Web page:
The Ingredient in Kale That May Promote Longevity


Kale has fast become one of the most talked-about foods in the health industry, with many people going as far as to describe it as a superfood. But to be honest, I was always a little skeptical – I mean, it’s just a green leaf, right?

Or at least, that’s what I used to think.

However, there is some interesting new research indicating that Kale happens to contain some rather unique compounds (known as sirtuins), that have been linked to longevity

As a result, it looks as if I will be eating my words (and a whole lot of kale).


What are sirtuins?

To keep this short and sweet, sirtuins are a group of seven very unique proteins found naturally occurring in the human body. These proteins act to regulate a variety of functions, including cellular metabolism, cell regeneration, and DNA expression. Within this, they also help to reduce inflammation throughout your body, and more specifically, within your brain (Libert, 2013).

And this should give you a bit of insight into the benefits of sirtuins.

Now, something that comes up after a quick google search on the topic of sirtuins are sirtfoods – but what are sirtfoods?

In short, sirtfoods describe specific plant-based foods that either contain sirtuins, or increase the production of sirtuins in the human body.


Sirtuins in aging and disease

Through each of the powerful mechanisms listed above, sirtuins have been linked to longevity, an ability to delay in the aging process, and even the prevention of certain diseases.

So let’s dive a little bit deeper into the topic!


Sirtuins and longevity

How sirtuins are linked to longevity

First and foremost, there is some very interesting animal research demonstrating that mice who are born lacking the ability to produce a number of these sirtuins tend to live significantly shorter lives than those who can.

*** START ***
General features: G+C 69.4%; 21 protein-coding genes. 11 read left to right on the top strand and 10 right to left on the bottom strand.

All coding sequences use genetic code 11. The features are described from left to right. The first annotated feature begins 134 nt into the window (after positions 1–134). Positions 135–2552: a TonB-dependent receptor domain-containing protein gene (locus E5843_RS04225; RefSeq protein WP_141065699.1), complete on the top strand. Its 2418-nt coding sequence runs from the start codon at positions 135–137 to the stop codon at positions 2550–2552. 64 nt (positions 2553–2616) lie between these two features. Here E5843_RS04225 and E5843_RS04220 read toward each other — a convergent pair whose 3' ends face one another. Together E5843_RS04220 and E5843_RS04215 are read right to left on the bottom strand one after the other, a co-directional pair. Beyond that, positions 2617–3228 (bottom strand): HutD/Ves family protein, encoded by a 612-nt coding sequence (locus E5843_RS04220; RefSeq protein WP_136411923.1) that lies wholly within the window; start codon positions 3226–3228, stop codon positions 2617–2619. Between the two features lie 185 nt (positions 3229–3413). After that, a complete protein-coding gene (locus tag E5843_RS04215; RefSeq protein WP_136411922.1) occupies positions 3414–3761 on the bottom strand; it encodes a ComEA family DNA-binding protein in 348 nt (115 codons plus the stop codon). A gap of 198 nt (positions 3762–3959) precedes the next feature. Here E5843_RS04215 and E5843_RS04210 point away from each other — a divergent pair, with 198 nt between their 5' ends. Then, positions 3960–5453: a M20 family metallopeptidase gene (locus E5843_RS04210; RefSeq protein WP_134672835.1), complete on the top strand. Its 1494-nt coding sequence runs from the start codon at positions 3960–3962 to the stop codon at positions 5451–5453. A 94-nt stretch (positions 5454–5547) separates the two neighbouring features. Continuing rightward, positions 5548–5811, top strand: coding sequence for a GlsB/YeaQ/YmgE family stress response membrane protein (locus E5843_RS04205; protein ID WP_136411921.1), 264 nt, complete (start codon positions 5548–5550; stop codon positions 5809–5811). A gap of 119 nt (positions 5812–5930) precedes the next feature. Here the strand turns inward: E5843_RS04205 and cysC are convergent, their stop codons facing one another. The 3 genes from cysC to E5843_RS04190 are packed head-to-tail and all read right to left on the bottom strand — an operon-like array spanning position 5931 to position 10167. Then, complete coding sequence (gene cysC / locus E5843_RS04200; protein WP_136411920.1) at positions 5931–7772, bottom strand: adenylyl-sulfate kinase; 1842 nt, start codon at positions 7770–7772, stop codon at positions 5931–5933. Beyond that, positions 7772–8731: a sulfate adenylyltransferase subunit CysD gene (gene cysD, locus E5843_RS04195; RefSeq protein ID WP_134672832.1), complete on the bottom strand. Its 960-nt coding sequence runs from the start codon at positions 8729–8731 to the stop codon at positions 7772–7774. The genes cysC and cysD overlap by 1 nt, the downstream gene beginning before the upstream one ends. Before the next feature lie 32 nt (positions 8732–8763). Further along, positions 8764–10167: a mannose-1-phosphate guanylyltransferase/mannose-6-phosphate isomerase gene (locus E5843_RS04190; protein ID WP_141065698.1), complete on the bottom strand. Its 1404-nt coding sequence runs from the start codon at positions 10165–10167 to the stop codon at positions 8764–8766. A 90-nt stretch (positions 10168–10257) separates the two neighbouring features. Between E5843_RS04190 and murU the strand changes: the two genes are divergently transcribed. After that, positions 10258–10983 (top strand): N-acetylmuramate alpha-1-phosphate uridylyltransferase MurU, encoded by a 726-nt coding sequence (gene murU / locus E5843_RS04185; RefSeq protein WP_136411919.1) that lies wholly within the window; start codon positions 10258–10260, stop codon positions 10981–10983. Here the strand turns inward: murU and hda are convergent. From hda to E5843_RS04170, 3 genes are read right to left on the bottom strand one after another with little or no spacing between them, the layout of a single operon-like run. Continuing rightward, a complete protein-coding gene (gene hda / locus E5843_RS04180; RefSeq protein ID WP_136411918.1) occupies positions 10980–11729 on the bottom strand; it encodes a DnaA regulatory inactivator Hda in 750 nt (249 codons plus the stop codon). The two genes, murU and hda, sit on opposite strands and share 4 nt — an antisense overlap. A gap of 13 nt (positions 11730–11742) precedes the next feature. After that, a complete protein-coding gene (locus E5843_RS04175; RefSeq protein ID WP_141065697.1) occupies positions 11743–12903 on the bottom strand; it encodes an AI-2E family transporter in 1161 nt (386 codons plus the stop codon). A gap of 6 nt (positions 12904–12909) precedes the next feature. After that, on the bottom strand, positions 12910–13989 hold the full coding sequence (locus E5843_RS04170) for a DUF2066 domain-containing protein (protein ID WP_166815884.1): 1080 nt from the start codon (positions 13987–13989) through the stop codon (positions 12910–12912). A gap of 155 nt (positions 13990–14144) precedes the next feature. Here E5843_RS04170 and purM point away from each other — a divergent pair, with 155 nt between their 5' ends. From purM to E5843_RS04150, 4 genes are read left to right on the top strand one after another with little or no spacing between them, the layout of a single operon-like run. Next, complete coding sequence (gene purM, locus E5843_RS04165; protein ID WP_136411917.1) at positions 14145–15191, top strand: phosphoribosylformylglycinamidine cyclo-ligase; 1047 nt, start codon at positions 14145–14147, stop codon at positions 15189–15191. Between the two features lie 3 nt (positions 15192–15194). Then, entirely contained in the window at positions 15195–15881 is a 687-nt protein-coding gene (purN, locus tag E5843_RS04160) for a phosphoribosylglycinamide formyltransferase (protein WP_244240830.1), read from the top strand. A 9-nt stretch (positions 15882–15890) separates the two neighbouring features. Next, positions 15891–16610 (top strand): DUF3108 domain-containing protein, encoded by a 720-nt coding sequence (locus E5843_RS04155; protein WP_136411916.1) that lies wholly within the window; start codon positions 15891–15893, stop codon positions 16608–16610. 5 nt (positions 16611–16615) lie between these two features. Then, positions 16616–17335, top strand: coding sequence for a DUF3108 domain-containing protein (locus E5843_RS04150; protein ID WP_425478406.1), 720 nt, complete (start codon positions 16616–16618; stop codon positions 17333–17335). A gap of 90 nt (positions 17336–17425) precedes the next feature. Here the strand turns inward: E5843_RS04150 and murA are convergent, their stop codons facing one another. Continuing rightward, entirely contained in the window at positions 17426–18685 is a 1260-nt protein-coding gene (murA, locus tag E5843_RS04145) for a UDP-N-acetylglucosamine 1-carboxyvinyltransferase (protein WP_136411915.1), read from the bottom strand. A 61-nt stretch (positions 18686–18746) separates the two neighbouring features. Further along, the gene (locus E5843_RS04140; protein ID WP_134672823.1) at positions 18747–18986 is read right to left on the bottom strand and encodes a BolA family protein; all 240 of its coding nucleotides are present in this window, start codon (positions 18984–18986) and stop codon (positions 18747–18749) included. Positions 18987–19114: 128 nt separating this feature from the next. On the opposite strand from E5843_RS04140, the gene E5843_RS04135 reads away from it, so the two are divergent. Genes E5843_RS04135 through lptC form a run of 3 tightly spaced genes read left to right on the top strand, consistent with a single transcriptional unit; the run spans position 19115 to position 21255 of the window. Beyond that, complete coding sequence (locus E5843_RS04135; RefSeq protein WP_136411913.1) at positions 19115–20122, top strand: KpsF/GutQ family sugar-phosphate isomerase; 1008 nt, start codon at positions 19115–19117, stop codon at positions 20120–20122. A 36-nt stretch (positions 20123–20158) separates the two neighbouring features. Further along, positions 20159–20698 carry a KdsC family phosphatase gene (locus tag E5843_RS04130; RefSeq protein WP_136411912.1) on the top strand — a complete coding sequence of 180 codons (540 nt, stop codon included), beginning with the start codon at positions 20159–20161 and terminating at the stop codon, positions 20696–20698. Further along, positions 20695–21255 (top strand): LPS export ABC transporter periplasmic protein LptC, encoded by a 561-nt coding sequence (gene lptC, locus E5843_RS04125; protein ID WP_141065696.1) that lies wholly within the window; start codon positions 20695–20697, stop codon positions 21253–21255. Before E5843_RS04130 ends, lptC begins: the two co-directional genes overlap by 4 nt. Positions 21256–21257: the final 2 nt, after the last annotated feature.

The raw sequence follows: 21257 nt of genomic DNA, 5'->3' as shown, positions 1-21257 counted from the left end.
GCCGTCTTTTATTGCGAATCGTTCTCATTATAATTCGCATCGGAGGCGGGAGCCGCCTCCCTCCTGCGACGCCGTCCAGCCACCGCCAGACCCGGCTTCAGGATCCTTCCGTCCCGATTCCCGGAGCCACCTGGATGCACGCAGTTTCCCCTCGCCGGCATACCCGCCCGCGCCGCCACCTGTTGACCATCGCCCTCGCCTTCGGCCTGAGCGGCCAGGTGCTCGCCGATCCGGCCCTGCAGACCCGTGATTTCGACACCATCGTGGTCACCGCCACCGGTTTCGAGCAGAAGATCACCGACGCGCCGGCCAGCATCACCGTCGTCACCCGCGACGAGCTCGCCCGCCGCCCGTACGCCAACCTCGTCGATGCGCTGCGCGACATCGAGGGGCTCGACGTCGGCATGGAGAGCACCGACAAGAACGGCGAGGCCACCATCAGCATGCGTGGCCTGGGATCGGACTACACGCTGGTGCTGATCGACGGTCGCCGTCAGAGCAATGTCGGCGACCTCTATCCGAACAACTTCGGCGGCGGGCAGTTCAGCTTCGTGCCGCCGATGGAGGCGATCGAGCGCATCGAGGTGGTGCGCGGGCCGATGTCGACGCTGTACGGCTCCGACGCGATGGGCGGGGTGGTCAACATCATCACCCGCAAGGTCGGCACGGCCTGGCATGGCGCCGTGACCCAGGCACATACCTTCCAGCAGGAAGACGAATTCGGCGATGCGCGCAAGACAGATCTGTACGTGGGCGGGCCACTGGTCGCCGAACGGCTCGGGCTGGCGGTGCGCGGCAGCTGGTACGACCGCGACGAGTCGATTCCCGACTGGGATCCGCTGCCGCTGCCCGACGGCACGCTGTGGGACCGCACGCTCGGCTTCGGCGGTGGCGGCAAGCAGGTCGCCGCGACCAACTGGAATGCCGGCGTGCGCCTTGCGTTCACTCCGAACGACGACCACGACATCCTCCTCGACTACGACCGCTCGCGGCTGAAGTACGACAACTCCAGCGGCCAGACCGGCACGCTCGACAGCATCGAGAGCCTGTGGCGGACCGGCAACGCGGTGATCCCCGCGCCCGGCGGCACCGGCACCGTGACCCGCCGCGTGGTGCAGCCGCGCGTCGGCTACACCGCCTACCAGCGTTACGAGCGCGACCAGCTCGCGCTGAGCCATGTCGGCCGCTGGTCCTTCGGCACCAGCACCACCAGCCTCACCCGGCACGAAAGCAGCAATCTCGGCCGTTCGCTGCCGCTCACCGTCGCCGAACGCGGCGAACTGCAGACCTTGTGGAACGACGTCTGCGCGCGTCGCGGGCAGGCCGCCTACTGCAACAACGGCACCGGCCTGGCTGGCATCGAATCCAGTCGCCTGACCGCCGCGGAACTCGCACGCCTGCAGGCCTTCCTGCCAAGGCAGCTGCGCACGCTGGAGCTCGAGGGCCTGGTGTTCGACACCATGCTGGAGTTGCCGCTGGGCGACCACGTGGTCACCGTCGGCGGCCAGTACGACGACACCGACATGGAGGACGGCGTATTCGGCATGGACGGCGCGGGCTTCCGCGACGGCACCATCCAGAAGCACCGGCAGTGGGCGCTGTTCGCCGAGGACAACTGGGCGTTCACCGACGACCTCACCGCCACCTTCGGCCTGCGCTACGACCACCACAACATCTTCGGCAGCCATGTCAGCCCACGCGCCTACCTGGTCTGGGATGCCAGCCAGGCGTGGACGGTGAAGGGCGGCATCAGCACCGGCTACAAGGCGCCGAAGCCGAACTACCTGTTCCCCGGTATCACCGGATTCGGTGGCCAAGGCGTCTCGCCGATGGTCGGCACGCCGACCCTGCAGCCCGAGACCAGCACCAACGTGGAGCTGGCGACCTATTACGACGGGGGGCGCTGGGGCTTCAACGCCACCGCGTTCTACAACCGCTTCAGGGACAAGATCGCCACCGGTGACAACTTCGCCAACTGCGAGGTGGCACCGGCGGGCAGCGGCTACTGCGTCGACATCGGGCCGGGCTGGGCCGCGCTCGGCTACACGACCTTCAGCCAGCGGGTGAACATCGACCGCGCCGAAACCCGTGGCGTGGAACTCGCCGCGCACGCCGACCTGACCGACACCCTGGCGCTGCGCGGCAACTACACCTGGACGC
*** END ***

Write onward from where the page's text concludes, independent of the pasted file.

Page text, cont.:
While there is currently no real evidence demonstrating that eating more sirtfoods (and therefore increasing sirtuins production) can lead to an immediate increase in lifespan, we do have some evidence to indicate an indirect effect.

See, there as an abundance of research clearly showing that those people who implement regular fasting, and those people who eat a vegetable-rich diet, tend to live longer than those who do not. 

And why is this important?

Because both of these practices are known to increase the production of sirtuins in the human body, which ultimately acts to confirm that a clear link between sirtuins and longevity does indeed exist (Grabowska, 2017).


Sirtuins and disease prevention

What about disease prevention? In my mind, this is where things start to get really interesting.

I mentioned briefly that sirtuins play a role in cellular regeneration and DNA expression. To provide a little more context around this, I should state that they act to regulate how cells respond to physiological stress. 

With this, they also ensure that those cells with damaged DNA are not replicated (Carafa, 2012).

And this is extremely important.

See, by preventing damaged DNA from being passed on to new cells, sirtuins prevent the accumulation of cellular mutations. As a result, they prevent metabolic, cardiovascular and neurodegenerative diseases, as well as cancer and dementia.

Talk about impressive!

You may also like: Precision Nutrition and You: Nutrigenomic Approaches To Disease And Health


Foods that contain sirtuins

Box full of vegetables.

Now that you can see why sirtuins have made such a splash on the health industry of late, I wanted to provide a comprehensive list of foods that contain sirtuins:

  • Kale
  • Red wine
  • Strawberries
  • Onions
  • Soy
  • Parsley
  • Extra virgin olive oil
  • Dark chocolate (85% cocoa)
  • Matcha green tea
  • Buckwheat
  • Turmeric
  • Walnuts
  • Chilli
  • Parsley
  • Blueberries
  • Capers
  • Coffee
  • Rocket
  • Celery

Just to be clear, there was a reason as to why kale is at the top of this list – because it is the most sirtuin rich food on the planet. In fact, in my personal opinion, this is the greatest benefit of kale.